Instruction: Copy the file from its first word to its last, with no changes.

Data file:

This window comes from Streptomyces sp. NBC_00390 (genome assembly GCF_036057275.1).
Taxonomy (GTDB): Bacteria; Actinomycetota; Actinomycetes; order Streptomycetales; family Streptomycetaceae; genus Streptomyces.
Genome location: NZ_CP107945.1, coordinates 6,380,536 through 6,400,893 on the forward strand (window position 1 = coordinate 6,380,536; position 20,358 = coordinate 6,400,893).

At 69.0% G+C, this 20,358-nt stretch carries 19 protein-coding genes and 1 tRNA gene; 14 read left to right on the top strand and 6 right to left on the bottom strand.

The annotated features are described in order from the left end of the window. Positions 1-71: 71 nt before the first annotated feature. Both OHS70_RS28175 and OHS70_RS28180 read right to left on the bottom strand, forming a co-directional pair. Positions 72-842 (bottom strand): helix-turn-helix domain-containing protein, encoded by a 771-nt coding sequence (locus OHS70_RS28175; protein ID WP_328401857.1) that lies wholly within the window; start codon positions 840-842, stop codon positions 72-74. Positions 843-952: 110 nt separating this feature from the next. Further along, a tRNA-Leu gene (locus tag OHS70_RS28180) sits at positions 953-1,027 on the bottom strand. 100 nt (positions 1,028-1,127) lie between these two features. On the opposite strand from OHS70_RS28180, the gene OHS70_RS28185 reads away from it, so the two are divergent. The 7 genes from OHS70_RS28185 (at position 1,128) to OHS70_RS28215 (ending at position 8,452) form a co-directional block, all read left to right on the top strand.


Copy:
This window comes from Streptomyces sp. NBC_00390 (genome assembly GCF_036057275.1).
Taxonomy (GTDB): Bacteria; Actinomycetota; Actinomycetes; order Streptomycetales; family Streptomycetaceae; genus Streptomyces.
Genome location: NZ_CP107945.1, coordinates 6,380,536 through 6,400,893 on the forward strand (window position 1 = coordinate 6,380,536; position 20,358 = coordinate 6,400,893).

At 69.0% G+C, this 20,358-nt stretch carries 19 protein-coding genes and 1 tRNA gene; 14 read left to right on the top strand and 6 right to left on the bottom strand.

The annotated features are described in order from the left end of the window. Positions 1-71: 71 nt before the first annotated feature. Both OHS70_RS28175 and OHS70_RS28180 read right to left on the bottom strand, forming a co-directional pair. Positions 72-842 (bottom strand): helix-turn-helix domain-containing protein, encoded by a 771-nt coding sequence (locus OHS70_RS28175; protein ID WP_328401857.1) that lies wholly within the window; start codon positions 840-842, stop codon positions 72-74. Positions 843-952: 110 nt separating this feature from the next. Further along, a tRNA-Leu gene (locus tag OHS70_RS28180) sits at positions 953-1,027 on the bottom strand. 100 nt (positions 1,028-1,127) lie between these two features. On the opposite strand from OHS70_RS28180, the gene OHS70_RS28185 reads away from it, so the two are divergent. The 7 genes from OHS70_RS28185 (at position 1,128) to OHS70_RS28215 (ending at position 8,452) form a co-directional block, all read left to right on the top strand.